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Republicans Do Have More Zeal Than Their Democratic Counterparts…Pre-1976

- December 20, 2007

I recently questioned the claim that “Republican voters have displayed a zeal for their candidates that Democrats could only envy.” I was going to pursue the claim further by breaking down presidential approval by partisanship, but my co-bloggers, Lee Sigelman and John Sides, as well as Thomas Holbrook and a comment on the original post, suggested using the National Election Studies data. Thomas Holbrook and John Sides were kind enough to do the analysis for me. Holbrook used the feeling thermometer and Sides used the affect (likes-dislikes) toward the Republican and Democratic presidential candidates, but both show similar trends.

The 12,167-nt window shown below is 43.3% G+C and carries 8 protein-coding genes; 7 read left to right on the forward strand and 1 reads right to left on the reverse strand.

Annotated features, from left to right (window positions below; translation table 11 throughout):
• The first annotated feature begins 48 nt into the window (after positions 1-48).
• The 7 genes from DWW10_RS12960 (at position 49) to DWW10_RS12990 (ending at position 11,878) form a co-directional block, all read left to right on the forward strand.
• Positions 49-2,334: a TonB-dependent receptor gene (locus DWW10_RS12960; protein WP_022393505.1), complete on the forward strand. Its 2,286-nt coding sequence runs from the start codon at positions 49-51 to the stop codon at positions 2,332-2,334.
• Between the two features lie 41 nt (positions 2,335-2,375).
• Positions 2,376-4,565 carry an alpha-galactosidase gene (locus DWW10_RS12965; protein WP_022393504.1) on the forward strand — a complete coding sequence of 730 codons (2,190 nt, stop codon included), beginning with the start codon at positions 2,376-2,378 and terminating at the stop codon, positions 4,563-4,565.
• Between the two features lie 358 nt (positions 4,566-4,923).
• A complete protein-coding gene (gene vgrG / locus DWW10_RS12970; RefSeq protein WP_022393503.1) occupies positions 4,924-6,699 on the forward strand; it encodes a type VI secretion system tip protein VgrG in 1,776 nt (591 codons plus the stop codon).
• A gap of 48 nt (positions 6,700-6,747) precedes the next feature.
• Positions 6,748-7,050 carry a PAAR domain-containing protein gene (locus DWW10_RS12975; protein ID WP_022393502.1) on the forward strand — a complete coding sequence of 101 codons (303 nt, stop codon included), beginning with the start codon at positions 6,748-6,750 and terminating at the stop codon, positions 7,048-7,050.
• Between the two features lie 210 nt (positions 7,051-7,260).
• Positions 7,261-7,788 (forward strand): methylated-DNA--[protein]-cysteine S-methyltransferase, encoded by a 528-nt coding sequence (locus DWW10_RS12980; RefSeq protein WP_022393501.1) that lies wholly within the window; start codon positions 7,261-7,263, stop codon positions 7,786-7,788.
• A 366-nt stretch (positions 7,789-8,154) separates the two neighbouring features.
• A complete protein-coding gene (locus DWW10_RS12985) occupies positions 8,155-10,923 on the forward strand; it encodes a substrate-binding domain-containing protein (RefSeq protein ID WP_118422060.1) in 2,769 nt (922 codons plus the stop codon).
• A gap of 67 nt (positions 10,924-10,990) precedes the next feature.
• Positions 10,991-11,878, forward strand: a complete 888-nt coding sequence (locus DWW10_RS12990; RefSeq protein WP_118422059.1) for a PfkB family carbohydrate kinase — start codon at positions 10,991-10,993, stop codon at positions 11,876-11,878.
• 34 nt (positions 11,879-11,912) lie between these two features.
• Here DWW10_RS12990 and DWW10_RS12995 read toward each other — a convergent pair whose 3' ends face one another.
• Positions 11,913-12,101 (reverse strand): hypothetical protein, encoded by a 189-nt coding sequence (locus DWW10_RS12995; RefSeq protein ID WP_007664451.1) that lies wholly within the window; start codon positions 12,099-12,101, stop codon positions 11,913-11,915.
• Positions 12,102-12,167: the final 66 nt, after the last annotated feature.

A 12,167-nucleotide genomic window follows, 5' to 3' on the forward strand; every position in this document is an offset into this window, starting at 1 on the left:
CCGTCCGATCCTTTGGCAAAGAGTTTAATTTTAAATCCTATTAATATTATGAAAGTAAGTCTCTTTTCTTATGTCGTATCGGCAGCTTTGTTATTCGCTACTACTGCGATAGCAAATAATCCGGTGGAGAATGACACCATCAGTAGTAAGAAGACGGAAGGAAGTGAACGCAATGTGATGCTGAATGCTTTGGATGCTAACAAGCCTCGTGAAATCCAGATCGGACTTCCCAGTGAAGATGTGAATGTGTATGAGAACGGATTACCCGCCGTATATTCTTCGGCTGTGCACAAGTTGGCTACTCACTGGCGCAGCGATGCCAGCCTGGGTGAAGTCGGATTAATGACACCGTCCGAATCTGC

First, here is Holbrook’s graph:

Holbrook.png

Second, is Sides’ graph, but this goes back to 1952 (I’ve converted the table into a graph):

pres.zeal.png

As we can see from both graphs (and as Holbrook noted in his email to me), based on the NES feeling thermometer and the affect scores “it does appear that Republicans are more positive (I don’t know if I’d call it ‘love’) about their presidential candidates than Democrats are about their candidates” but since 1976, the “zeal” gap has narrowed considerably.